Listening to every heart
In those days of the olden, golden west
Where law was fair and women the best
Came the gambler, Black Jake, into St. Louis town
Looking for faro or any good game around.
The Riverboat Belle was in harbor ready
For a trip up the ‘Sippi, and she looked steady
So Black Jake thought this venture he might take
And boarded the boat, a gambler with a stake.
Dark and swarthy with a mustachioed grin.
he’d charm his way as he swaggered on in,
all the pretty girls in their clothes of silk
looked down on him; ‘twas none of their ilk.
‘Cept for Bessie, she smiled at him her charm-song
and the gambler Jake, gazed as if to heaven he’d gone
for her beauty surpassed the others by far
and to him she became his love, his shining star.
He sidled up to the oak bar quick as a snake
And in hushed voice, a bit quivering he quaked
“Miss Bessie, I’d have you in a minute I trust,
but first I must make my fortune, before I may lust!”
Bessie dimpled, she beamed, she took his arm,
and Black Jake, overcome with her charm
followed her willfully as the tables cleared
While the saloon girls hollered and cheered.
“Why BJ,” Bessie simpered, smiling all the while
“why don’t you play cards with me?” she said with a smile.
And Black Jake, aghast at a woman so fair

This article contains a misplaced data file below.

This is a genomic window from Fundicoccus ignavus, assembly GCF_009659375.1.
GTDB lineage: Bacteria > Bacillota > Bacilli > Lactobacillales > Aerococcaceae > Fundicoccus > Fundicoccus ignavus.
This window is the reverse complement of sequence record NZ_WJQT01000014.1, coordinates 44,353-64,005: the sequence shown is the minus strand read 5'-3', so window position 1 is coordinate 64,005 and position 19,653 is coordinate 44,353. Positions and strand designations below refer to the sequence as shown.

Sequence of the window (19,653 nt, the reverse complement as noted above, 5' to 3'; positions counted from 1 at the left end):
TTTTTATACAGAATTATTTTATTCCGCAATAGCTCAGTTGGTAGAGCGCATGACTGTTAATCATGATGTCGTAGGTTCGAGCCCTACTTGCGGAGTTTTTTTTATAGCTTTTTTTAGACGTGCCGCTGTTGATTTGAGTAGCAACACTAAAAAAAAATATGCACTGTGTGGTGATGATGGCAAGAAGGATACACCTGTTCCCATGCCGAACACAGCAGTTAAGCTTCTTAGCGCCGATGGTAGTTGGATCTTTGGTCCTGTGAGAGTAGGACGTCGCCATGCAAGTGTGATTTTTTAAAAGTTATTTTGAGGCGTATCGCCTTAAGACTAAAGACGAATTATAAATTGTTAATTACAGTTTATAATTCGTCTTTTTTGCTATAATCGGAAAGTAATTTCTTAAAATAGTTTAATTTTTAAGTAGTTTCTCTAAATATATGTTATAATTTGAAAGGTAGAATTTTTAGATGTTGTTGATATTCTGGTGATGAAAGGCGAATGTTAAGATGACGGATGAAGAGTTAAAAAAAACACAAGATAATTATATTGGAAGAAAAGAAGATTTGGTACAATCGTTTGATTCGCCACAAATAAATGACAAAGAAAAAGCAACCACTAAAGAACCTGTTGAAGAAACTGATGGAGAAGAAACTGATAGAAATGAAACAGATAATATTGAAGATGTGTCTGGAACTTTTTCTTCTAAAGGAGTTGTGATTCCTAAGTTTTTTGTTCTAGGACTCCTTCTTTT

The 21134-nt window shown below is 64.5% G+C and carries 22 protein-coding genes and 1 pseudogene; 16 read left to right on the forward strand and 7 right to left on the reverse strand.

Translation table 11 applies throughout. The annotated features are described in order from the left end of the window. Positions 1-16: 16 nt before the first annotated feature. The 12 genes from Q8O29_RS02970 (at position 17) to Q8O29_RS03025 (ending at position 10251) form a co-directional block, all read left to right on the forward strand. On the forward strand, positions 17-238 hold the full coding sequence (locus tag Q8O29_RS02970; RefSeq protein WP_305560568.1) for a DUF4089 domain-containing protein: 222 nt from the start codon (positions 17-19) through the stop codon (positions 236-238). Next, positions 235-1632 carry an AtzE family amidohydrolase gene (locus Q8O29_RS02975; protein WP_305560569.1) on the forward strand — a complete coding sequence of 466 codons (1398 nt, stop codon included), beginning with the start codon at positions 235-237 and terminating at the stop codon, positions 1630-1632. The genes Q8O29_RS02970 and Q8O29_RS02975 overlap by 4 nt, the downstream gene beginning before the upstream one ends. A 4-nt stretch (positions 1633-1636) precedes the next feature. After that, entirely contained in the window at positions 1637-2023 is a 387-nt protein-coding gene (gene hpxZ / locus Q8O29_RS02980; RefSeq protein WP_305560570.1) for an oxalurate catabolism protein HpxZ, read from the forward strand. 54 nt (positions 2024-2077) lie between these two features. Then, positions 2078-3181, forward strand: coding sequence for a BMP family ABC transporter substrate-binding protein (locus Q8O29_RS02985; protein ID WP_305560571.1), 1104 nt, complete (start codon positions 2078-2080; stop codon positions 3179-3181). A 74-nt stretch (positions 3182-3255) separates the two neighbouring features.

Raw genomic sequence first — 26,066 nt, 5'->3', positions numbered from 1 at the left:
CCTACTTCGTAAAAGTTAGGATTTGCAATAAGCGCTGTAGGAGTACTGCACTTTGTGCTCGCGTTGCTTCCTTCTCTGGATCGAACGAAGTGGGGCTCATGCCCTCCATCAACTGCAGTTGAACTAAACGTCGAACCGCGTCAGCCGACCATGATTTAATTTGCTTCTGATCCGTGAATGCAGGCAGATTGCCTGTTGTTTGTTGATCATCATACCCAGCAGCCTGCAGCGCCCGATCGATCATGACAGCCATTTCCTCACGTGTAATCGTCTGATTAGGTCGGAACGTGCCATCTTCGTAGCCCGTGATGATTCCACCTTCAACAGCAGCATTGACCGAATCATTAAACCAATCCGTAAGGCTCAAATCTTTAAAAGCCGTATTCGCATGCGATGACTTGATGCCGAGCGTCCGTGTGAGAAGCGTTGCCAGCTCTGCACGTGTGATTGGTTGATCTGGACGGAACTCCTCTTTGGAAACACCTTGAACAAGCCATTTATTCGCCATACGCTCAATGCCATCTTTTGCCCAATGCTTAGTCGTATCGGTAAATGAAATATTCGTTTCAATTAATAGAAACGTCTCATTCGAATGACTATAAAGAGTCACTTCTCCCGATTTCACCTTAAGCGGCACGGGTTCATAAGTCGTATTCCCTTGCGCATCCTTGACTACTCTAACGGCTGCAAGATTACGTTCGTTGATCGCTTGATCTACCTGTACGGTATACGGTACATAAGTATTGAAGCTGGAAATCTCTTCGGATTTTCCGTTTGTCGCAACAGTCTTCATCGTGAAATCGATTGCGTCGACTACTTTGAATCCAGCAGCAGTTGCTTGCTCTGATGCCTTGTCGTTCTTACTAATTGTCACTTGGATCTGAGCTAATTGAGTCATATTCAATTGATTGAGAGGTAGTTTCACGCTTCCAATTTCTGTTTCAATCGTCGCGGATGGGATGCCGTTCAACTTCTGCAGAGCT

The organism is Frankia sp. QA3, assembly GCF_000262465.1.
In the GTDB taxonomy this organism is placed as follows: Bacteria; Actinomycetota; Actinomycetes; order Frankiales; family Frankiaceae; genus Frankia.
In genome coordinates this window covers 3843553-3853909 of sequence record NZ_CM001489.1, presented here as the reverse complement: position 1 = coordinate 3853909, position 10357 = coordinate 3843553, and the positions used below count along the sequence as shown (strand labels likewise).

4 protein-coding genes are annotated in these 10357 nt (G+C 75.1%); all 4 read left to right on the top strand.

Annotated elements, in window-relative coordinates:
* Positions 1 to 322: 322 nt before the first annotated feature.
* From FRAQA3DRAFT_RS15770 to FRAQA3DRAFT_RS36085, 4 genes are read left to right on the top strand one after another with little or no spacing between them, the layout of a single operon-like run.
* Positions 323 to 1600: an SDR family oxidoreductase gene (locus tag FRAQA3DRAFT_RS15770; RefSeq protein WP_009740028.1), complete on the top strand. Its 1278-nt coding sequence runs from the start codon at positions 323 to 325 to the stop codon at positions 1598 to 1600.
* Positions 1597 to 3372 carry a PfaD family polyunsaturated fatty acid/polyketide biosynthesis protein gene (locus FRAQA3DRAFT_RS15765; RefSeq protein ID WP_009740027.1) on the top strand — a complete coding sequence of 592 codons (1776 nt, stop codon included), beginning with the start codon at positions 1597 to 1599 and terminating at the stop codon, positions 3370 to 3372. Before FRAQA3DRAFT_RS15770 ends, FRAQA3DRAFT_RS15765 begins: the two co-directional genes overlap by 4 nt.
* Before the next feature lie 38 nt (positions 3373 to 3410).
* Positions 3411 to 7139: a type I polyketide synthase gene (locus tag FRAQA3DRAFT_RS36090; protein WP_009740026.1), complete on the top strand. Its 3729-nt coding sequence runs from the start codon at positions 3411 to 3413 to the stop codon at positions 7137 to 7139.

let his lean body relax in the oak chair.
“Why Bessie, m’love, don’t you think you
should just watch over and give me luck?
Are there any real men here
who would like to quick lose a buck?”
Would-be gamblers gathered on in
To see which way their luck would spin.
Whether big or small, no matter the pot
they just wanted to take back what Black Jake got.
The riverboat started its trip up the river,
All the gamblers had boarded from shore.
Black Jake the master set Bessie’s heart aquiver
While the bartender shut the Shady Side door.
“Deal!” barked Black Jake in a masterful tone,
the cards were shuffled, and in his smile a gold tooth shone,
“Play!” he commanded, as if the commander were he,
and the game progressed smoothly, with Bessie on his knee.
Time passed on, hazy smoke filled the air,
Black Jake never left the seat of his chair.
Bessie whispered sweet things in his right ear
And to his chest he pulled all his winnings up right near.
On the riverboat there were some rules
Two of them being, no cheating or fools
were allowed, for there was no dirt or door
To throw the wayward ones out into, not even the shore.
The Commander he didn’t care for the faro game
But he kept all of the rules fair, just the same.
It grieved him to see Bessie on Black Jake’s knee
But that wasn’t a rule to be broke, so to the bow went he.
The game went without incident ‘til three in the ‘morn
Most of the gamblers looked weary, but Black Jake wasn’t worn.
“Ah, Bessie, my sweet, my winnings are fair,
now I must ask you, is it for me and my love that you really care?”
Bessie parted her red rose lips
And placed her hand upon her wide hip
“Ah, BJ, my love, ‘tis you for me,
come to my room, I’ve a garter for thee.”
And thus the game was called for good reason
Black Jake left with Bessie among some mild teasin’,
as the rules on the Riverboat Belle in the Shady Side Saloon
said all winners must leave their cash with Bessie long before noon.
09 Aug 99
Words will always express our feelings true. ~~~ KRJ
Look, then, into thine heart, and write ~~~ Henry Wadsworth Longfellow